Superstitions vs Science

Sounds like cliche, but all day long I’ve been thinking about how science and technology changed the way we think and regard things. Everyday I work with lasers and x-rays and all that “hi-tech” stuff, subjecting each hypothesis to rigorous experimentation and careful measurements. This is my world, my own sphere where observations can be made by controlling and varying parameters. But for me science is more than a subject; it is a way of life. Thus it is inevitable for me to “think” science in virtually every aspect of my existence. Perhaps the very reason why I am such a skeptic.

An agent to fend off SUDS?

Imagine my surprise, for example, when somebody told me that the reason why she kept a glass of water near her bed was because she believes that this was a charm against “Sudden Unexpected Death Syndrome” or what we Filipinos call “bangungot.” Sometimes bangungot is also used to refer to incidents where one becomes gripped by bad dreams or nightmares and could not seem to wake up. What powers the water held, I could only guess. Perhaps it may come in handy when the person in question undergoes bangungot and could not wake up – just splash the water on his or her face. Politely I suggested that we put this to test by removing the glass of water and see if she gets any bangungot or bad dreams. Or the one time when my mother told me not to go back to the house when we were already packed into the car and ready to leave for the airport. “Masama raw.” As to why, or how, it could be bad for me to go back and retrieve that which I forgot to bring with me, I could only wonder. Maybe I’ll trip along the way or maybe I’ll forget to re-lock the door on the way out. That would be the real disasters. But I believe that most superstitions can be easily resolved by simple tests. Science works that way. The problem with superstitions and the propagation of such beliefs or any kind of faith is that the hits are noted, not the misses. In the provinces, such beliefs still hold strong and most people could not be dissuaded otherwise. “Sabi raw ng matatanda…” and so on and so forth.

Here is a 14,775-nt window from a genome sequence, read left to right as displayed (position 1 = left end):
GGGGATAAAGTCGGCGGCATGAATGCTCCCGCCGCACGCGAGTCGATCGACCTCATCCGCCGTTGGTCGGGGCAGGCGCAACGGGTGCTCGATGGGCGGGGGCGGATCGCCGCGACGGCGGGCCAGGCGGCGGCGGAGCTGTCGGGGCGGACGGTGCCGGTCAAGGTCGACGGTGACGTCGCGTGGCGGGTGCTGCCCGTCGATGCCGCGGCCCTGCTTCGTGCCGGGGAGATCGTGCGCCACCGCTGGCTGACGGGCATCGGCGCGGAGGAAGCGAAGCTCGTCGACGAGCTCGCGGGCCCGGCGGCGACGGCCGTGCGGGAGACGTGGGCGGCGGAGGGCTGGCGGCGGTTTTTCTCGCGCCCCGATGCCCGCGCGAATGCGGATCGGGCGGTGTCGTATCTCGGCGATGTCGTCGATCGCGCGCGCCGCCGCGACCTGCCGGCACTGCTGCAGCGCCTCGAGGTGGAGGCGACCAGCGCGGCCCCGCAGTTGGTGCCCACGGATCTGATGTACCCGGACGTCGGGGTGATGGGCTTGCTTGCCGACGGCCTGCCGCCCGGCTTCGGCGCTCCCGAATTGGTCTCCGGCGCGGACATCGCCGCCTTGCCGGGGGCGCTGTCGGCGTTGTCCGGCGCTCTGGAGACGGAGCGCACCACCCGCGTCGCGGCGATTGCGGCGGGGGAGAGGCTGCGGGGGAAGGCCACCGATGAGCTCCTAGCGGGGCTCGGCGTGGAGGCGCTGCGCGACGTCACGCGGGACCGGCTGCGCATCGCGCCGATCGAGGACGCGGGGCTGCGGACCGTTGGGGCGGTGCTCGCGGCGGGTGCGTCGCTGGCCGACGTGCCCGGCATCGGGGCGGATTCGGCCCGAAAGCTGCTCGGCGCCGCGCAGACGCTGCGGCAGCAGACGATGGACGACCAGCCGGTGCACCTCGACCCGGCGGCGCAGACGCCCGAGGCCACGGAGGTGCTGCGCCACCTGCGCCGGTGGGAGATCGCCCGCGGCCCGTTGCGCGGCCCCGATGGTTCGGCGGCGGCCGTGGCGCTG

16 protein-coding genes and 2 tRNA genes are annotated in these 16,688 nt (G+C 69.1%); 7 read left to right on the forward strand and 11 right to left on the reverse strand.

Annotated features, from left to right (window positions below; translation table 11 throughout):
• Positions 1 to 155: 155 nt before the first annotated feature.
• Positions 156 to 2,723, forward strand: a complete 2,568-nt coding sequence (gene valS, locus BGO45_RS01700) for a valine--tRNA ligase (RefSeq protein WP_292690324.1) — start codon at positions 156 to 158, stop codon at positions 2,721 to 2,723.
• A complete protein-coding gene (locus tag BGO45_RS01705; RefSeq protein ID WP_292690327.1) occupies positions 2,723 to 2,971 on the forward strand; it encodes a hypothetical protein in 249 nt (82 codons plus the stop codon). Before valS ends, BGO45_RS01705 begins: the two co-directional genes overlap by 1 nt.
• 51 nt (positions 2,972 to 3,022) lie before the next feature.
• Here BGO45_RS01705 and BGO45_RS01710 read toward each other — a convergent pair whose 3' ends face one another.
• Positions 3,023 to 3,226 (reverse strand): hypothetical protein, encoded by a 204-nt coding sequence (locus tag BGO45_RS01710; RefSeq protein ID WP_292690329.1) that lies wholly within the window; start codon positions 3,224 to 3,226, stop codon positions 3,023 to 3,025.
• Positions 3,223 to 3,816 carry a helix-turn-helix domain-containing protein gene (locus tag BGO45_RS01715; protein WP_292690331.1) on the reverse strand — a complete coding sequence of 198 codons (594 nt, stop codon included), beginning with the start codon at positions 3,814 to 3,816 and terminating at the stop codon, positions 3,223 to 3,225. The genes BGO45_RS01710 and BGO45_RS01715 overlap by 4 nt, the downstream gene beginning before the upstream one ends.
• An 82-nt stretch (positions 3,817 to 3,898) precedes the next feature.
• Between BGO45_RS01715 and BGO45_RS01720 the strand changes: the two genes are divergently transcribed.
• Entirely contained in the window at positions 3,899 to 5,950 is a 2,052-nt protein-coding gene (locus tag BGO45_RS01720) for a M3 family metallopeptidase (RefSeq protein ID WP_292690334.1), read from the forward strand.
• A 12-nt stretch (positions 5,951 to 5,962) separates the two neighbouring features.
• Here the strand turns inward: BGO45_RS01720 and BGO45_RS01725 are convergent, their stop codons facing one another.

Granted, science alone cannot explain everything, as with so many matters in this world. Maybe some superstitions have grains of wisdom in them, maybe not. But therein lies the challenge – that of breaking free from long-held bonds of thought through careful rational analysis.

Am I right? Only one way to find out. Prove me wrong.

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One Response to Superstitions vs Science

  1. Anonymous says:

    Your glass-beside-the-bed anecdote reminds me of a humorous James Thurber tale, “The Night the Bed Fell” (http://english.glendale.cc.ca.us/bedfell.html).

    I also find interesting that while you seem to favor science in this post, you seem to lean towards creationism in your other mini-essay “Ponderings on the Evolution vs Creation Debate”.

    But isn’t religion (and hence the creation tale) just another kind of superstition?

    This is a nice blog, by the way. Nice pictures, too.

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